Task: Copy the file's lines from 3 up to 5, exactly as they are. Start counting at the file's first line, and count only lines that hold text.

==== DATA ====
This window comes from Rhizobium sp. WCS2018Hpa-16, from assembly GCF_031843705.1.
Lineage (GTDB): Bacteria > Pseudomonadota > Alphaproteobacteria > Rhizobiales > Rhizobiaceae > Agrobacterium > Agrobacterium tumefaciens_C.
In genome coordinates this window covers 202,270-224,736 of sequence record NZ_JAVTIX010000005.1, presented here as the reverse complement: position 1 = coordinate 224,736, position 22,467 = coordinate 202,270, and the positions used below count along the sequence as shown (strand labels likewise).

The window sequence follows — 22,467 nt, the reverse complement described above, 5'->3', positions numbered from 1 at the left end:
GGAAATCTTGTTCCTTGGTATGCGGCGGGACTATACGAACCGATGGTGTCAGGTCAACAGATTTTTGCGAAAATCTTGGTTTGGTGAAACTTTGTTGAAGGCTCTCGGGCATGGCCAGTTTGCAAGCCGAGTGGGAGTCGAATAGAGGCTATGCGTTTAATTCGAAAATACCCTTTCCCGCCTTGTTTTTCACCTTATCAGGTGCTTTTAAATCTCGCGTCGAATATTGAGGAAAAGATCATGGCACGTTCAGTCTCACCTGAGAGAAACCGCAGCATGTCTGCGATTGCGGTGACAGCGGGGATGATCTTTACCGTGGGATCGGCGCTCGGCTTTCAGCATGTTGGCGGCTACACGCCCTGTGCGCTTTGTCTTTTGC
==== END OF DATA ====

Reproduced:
In genome coordinates this window covers 202,270-224,736 of sequence record NZ_JAVTIX010000005.1, presented here as the reverse complement: position 1 = coordinate 224,736, position 22,467 = coordinate 202,270, and the positions used below count along the sequence as shown (strand labels likewise).

The window sequence follows — 22,467 nt, the reverse complement described above, 5'->3', positions numbered from 1 at the left end:
GGAAATCTTGTTCCTTGGTATGCGGCGGGACTATACGAACCGATGGTGTCAGGTCAACAGATTTTTGCGAAAATCTTGGTTTGGTGAAACTTTGTTGAAGGCTCTCGGGCATGGCCAGTTTGCAAGCCGAGTGGGAGTCGAATAGAGGCTATGCGTTTAATTCGAAAATACCCTTTCCCGCCTTGTTTTTCACCTTATCAGGTGCTTTTAAATCTCGCGTCGAATATTGAGGAAAAGATCATGGCACGTTCAGTCTCACCTGAGAGAAACCGCAGCATGTCTGCGATTGCGGTGACAGCGGGGATGATCTTTACCGTGGGATCGGCGCTCGGCTTTCAGCATGTTGGCGGCTACACGCCCTGTGCGCTTTGTCTTTTGC